David L. C. Chan

  • Scholarship in 2003 at Massachusetts Institute of Technology

Dr David Chan Lik Chin received his Master of Physics degree with First Class Honours from the University of Oxford in 2001, where he was ranked first (out of 170) in his year. In addition, he was one of twelve people awarded the Kennedy Scholarship, a prestigious UK award for postgraduate study in the USA. In 2006, he graduated with a PhD in Physics and a Certificate in Quantitative Finance from the Massachusetts Institute of Technology. While his research was focused on photonic band-gap materials, he also co-invented surface-plasmon index guided waveguides (U.S. patent no. 7,184,641). Because of Dr. Chan's long-standing interest in financial markets and the exciting possibility of applying physics ideas to a different field, he decided to pursue a career in finance after graduation.

Chan has twelve years of investing and trading experience, across equity and credit in both U.S. and emerging markets. He started his career at Goldman Sachs in New York, where he pioneered and successfully traded systematic long/short strategies of U.S. equities. He also worked at Credit Suisse and Jefferies Investment Advisers, where he focused on electronic market making and statistical arbitrage. Chan was a quantitative strategist at BlueMountain Capital, where he co-managed a sovereign credit portfolio spanning eleven countries.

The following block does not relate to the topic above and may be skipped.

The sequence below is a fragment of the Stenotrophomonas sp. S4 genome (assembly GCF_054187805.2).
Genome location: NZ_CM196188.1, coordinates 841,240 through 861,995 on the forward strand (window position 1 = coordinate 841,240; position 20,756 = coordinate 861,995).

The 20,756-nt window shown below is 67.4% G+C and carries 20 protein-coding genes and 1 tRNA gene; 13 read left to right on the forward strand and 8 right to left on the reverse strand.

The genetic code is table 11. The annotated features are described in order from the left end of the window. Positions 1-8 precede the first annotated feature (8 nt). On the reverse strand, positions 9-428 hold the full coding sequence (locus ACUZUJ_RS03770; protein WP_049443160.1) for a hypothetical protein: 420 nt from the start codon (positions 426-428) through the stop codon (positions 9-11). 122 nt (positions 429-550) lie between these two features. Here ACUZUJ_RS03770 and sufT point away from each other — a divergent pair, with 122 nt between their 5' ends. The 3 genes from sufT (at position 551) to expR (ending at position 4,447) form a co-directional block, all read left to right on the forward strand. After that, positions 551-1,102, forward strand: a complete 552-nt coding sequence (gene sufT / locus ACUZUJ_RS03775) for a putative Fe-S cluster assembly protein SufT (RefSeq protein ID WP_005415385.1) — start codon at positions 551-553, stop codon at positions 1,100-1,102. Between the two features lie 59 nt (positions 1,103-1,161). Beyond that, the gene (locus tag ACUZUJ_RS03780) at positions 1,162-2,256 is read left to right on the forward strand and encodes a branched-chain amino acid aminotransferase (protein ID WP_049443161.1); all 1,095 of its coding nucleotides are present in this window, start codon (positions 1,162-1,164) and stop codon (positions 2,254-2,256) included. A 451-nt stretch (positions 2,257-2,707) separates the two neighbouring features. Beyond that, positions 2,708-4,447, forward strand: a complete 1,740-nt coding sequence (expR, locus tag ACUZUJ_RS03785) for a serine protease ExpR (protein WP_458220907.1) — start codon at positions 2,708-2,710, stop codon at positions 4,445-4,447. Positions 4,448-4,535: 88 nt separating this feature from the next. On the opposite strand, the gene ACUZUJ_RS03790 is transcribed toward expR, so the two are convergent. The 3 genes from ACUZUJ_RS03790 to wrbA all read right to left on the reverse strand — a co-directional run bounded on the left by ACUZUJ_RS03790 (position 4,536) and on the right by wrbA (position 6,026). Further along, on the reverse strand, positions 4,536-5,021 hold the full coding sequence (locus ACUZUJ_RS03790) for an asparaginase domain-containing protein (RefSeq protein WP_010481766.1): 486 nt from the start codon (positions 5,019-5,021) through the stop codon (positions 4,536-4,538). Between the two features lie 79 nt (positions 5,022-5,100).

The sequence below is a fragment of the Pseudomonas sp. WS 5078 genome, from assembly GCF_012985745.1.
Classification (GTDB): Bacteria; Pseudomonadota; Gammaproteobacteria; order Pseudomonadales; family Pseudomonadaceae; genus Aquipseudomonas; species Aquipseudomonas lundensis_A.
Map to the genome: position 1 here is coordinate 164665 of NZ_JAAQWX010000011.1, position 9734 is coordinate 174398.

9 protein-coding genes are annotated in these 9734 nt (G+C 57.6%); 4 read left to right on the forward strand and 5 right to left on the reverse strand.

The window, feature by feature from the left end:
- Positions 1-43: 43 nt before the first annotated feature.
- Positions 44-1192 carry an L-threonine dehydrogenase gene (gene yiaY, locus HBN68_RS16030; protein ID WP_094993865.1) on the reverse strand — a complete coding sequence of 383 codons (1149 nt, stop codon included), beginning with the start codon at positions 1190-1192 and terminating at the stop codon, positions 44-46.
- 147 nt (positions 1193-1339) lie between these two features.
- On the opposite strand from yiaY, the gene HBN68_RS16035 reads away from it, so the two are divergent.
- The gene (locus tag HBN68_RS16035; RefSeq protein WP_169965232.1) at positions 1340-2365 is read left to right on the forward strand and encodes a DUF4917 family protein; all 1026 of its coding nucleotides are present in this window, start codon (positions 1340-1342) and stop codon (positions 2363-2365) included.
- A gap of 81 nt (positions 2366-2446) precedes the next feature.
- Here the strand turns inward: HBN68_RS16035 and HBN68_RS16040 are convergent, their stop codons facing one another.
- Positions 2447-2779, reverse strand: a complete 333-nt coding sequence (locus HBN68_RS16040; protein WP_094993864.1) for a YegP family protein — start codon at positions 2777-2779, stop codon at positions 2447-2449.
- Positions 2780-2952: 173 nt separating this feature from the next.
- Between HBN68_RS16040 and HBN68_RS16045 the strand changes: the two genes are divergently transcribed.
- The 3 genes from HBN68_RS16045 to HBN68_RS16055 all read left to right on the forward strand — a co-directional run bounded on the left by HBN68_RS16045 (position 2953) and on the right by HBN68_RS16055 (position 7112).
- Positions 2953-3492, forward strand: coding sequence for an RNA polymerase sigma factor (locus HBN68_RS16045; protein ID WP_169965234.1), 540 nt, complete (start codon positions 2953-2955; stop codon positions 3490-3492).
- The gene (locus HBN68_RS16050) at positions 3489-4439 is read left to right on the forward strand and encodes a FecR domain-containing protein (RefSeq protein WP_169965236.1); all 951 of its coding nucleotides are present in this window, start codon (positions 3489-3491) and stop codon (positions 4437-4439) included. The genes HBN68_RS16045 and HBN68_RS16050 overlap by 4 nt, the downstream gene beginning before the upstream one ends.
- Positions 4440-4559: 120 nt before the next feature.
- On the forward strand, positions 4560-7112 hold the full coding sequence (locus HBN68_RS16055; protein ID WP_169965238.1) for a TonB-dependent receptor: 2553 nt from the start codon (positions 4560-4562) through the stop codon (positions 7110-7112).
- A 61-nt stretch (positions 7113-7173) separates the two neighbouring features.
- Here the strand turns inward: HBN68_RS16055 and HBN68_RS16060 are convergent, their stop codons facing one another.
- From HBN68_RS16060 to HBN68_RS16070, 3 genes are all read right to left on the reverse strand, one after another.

Chan is currently Portfolio Manager at Athena Capital Research. His primary interest is in developing systematic trading strategies for multiple asset classes. He applies the scientific process of hypothesis formation, mathematical formulation, and rigorous testing with the goal of producing investment strategies that offer superior risk-adjusted performance for investors. As part of his pro bono work, Chan serves as Research Advisor for the Global Algorithmic Institute, a think-tank devoted to the research, development and implementation of intelligent algorithms to promote stability of global financial markets, in collaboration with Lawrence Berkeley National Laboratory.